Hong Kong’s immigration laws are strictly enforced by way of fines and, more usually, imprisonment. We highlight below some of the main offences under the Immigration Ordinance (the “Ordinance”) and illustrate how they are enforced with relevant case law:
This means failing to leave Hong Kong on or before the expiry of any visa or permission to stay in Hong Kong. The offender will normally be expelled from Hong Kong. As happened in the case HKSAR v. Andersson, Marie Ulla Pernilla  HKCFI 2195 who served an 11 month prison sentence for overstaying for more than 20 years.
Breach of conditions of stay
This means working (paid or unpaid) in Hong Kong without approval from the Immigration Department, where such approval is required. Section 41 of the Ordinance stipulates that the offender shall be liable to a maximum fine of HK$50,000 and imprisonment for 2 years. The case HKSAR v. Liu Chenghao and Hong Liang  HKCFI 1602 two Mainland visitors’ were convicted for breach of condition of stay for illegally working in Yaumatei, but such conviction was quashed due to the magistrate’s error in disregarding evidence giving rise to reasonable doubt.
Making false statements
This means giving false information to the Immigration Department for the purposes of obtaining a travel document, certificate of entitlement or entry permit, or in support of an application for permission to enter or to work in Hong Kong. This is often regarded as being an aggravating factor in cases concerning overstaying or breach of condition of stay. According to section 42 of the Ordinance, the offender shall be liable to a maximum fine of HK$150,000 and imprisonment for 14 years (on conviction on indictment), or to a maximum fine of HK$100,000 and imprisonment for 2 years (on summary conviction). In HKSAR v. Ipan (also known as Ivan Sulaiman)  HKDC 449, the defendant, an Indonesian citizen, came to Hong Kong on a passport stating a false birth date in order to avoid a deportation order previously issued against him. Ipan was sentenced to 15 months imprisonment for making false statements and a total of 22 months imprisonment due to other immigration offences.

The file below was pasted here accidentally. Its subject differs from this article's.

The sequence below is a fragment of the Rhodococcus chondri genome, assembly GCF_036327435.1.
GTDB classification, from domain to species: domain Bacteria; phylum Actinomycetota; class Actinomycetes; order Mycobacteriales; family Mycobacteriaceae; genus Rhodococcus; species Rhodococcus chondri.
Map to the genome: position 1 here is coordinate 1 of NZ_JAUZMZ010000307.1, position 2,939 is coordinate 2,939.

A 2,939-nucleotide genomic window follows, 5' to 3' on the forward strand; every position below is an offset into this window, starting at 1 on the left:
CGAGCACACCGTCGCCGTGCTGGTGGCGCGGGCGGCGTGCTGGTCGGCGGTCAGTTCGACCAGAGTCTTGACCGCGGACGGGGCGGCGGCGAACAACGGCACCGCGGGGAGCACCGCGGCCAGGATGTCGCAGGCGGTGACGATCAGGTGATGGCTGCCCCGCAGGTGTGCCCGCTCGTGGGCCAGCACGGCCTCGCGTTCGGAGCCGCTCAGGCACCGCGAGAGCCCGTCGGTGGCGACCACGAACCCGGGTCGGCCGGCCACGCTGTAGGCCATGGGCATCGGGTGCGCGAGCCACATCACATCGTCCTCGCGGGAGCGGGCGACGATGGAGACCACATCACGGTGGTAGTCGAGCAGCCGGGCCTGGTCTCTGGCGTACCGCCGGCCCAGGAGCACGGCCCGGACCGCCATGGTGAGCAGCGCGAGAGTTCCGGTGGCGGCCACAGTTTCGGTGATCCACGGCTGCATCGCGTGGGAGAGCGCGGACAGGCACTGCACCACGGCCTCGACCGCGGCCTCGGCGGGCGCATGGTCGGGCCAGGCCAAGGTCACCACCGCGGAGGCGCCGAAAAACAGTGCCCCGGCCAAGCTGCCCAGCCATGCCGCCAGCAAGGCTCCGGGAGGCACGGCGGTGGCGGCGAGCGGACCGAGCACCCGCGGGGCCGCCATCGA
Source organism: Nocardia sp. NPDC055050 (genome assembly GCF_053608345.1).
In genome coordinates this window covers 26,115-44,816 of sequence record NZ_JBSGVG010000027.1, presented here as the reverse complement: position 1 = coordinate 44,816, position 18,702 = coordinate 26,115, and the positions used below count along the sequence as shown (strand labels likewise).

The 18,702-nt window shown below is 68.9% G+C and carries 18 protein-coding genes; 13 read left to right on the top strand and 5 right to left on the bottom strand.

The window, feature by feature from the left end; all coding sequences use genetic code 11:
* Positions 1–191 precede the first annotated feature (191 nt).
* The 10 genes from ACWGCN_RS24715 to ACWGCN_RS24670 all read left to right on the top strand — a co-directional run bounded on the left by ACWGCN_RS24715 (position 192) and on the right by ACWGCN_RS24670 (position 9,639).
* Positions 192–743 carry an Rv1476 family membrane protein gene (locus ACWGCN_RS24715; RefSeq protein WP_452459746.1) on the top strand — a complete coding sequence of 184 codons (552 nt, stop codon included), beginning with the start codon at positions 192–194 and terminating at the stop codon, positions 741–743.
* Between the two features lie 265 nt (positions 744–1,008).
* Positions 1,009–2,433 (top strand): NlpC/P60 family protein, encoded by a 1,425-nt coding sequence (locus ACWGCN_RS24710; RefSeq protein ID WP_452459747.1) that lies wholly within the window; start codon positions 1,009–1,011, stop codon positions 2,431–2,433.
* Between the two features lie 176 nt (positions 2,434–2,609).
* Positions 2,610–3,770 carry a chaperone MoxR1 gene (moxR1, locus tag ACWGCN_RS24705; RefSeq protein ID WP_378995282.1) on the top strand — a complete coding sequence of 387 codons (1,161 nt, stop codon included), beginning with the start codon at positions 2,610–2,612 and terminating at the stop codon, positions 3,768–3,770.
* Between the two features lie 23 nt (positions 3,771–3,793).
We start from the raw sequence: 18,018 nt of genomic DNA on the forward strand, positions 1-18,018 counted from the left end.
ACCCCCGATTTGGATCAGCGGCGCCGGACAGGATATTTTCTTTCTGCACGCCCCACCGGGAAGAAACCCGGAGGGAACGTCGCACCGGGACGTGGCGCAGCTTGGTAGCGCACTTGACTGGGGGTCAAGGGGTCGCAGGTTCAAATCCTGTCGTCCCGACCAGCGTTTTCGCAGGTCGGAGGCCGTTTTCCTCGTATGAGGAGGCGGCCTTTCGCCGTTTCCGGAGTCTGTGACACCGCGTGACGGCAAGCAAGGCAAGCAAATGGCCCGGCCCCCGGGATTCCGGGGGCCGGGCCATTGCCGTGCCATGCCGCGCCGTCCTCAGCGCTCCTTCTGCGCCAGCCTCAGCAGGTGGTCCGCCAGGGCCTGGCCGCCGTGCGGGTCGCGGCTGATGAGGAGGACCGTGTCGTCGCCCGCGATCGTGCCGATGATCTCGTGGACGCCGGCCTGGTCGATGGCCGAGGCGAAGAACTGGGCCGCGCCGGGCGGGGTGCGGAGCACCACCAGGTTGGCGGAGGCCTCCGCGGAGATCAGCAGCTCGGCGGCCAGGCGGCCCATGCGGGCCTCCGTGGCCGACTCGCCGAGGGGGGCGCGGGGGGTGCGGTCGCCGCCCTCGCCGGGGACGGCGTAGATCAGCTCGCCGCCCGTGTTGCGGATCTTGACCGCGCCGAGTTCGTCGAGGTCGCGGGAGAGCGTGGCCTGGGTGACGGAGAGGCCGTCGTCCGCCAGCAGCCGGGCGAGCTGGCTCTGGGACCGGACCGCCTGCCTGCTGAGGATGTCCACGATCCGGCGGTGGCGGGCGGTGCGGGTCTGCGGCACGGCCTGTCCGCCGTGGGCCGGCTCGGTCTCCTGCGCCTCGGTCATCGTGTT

Employing illegal workers
As mentioned in the section on employment visas, only two groups of people are entitled to work in Hong Kong without requiring prior permission from the Immigration Department. These two groups of people are:
I. Hong Kong permanent residents (i.e. holders of permanent identity cards); and
II. non-permanent resident identity card holders whose passports or travel documents are endorsed with permission that does not restrict employment.
It is important to note that under section 17I of the Ordinance, employers who hire illegal workers are also liable to criminal punishments including, on conviction, fines of up to HK$350,000 and 3 years’ imprisonment. In the case Secretary for Justice v. Ho Mei Wa and Secretary for Justice v. Wu Ying Bior  HKCA 250, Ho pleaded guilty to employing two illegal Mainland China workers in a poultry shop and aiding and abetting breach of condition of stay and Wu pleaded guilty to illegally employing one Mainland worker for cleaning work. Ho was sentenced to 2 months’ imprisonment suspended for 2 years and a fine of $1,500 for the section 17I offence and 1 month’s imprisonment also suspended for 2 years and a fine of $1,500 for the aiding and abetting offence. Wu was sentenced to 1 month’s imprisonment suspended for 2 years and a fine of $1,500 for the section 17I offence.
Requirement to Inspect Documents
Section 17J of the Ordinance requires employers to inspect documents of new employee, in fact: “No person shall in Hong Kong enter into a contract of employment to employ any other person unless he/she first inspects: the identity card held by such other person and where the identity card held by such other person is not a permanent identity card a valid travel document held by him/ her”. Any person who contravenes this subsection commits an offence and is liable to a fine of HK$150,000 and to imprisonment for 1 year.
Our team at Hugill & Ip has extensive experience in dealing with Immigration issues – so if you need further advice on this subject, get in touch with us.
This article is for information purposes only. Its contents do not constitute legal advice and readers should not regard this article as a substitute for detailed advice in individual instances.